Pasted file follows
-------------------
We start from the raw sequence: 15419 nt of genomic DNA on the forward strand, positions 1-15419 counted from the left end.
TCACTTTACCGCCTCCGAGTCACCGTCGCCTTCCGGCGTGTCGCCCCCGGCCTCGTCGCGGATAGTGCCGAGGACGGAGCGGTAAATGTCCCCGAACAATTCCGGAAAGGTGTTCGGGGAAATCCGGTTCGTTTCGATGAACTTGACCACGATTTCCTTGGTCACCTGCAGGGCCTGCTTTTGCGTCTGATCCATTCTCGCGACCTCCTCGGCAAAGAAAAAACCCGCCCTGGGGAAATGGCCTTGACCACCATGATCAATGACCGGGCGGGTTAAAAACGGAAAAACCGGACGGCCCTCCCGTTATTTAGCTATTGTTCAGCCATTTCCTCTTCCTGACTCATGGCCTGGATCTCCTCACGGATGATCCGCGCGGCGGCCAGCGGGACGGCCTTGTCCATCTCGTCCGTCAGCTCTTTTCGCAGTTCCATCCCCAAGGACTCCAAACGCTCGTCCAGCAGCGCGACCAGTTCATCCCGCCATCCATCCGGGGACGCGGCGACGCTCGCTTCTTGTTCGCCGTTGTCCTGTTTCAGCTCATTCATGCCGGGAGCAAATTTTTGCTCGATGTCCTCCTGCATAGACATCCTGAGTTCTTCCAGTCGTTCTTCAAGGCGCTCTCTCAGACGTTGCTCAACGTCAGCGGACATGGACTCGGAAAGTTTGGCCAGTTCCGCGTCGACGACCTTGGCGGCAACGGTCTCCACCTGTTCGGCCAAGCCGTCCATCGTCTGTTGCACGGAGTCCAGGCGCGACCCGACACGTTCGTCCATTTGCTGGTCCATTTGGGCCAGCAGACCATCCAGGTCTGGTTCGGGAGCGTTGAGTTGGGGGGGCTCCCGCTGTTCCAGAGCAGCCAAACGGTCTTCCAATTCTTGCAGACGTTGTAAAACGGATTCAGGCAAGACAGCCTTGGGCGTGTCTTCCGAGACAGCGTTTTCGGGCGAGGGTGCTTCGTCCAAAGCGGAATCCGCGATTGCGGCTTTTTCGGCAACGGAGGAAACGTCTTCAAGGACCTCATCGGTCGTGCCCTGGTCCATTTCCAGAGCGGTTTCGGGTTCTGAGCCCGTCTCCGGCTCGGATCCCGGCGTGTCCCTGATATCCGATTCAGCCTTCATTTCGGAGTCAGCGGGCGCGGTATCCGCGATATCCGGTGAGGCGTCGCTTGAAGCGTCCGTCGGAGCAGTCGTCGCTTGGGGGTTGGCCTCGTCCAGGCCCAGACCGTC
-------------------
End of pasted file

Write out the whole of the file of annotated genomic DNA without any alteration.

We start from the raw sequence: 15419 nt of genomic DNA on the forward strand, positions 1-15419 counted from the left end.
TCACTTTACCGCCTCCGAGTCACCGTCGCCTTCCGGCGTGTCGCCCCCGGCCTCGTCGCGGATAGTGCCGAGGACGGAGCGGTAAATGTCCCCGAACAATTCCGGAAAGGTGTTCGGGGAAATCCGGTTCGTTTCGATGAACTTGACCACGATTTCCTTGGTCACCTGCAGGGCCTGCTTTTGCGTCTGATCCATTCTCGCGACCTCCTCGGCAAAGAAAAAACCCGCCCTGGGGAAATGGCCTTGACCACCATGATCAATGACCGGGCGGGTTAAAAACGGAAAAACCGGACGGCCCTCCCGTTATTTAGCTATTGTTCAGCCATTTCCTCTTCCTGACTCATGGCCTGGATCTCCTCACGGATGATCCGCGCGGCGGCCAGCGGGACGGCCTTGTCCATCTCGTCCGTCAGCTCTTTTCGCAGTTCCATCCCCAAGGACTCCAAACGCTCGTCCAGCAGCGCGACCAGTTCATCCCGCCATCCATCCGGGGACGCGGCGACGCTCGCTTCTTGTTCGCCGTTGTCCTGTTTCAGCTCATTCATGCCGGGAGCAAATTTTTGCTCGATGTCCTCCTGCATAGACATCCTGAGTTCTTCCAGTCGTTCTTCAAGGCGCTCTCTCAGACGTTGCTCAACGTCAGCGGACATGGACTCGGAAAGTTTGGCCAGTTCCGCGTCGACGACCTTGGCGGCAACGGTCTCCACCTGTTCGGCCAAGCCGTCCATCGTCTGTTGCACGGAGTCCAGGCGCGACCCGACACGTTCGTCCATTTGCTGGTCCATTTGGGCCAGCAGACCATCCAGGTCTGGTTCGGGAGCGTTGAGTTGGGGGGGCTCCCGCTGTTCCAGAGCAGCCAAACGGTCTTCCAATTCTTGCAGACGTTGTAAAACGGATTCAGGCAAGACAGCCTTGGGCGTGTCTTCCGAGACAGCGTTTTCGGGCGAGGGTGCTTCGTCCAAAGCGGAATCCGCGATTGCGGCTTTTTCGGCAACGGAGGAAACGTCTTCAAGGACCTCATCGGTCGTGCCCTGGTCCATTTCCAGAGCGGTTTCGGGTTCTGAGCCCGTCTCCGGCTCGGATCCCGGCGTGTCCCTGATATCCGATTCAGCCTTCATTTCGGAGTCAGCGGGCGCGGTATCCGCGATATCCGGTGAGGCGTCGCTTGAAGCGTCCGTCGGAGCAGTCGTCGCTTGGGGGTTGGCCTCGTCCAGGCCCAGACCGTC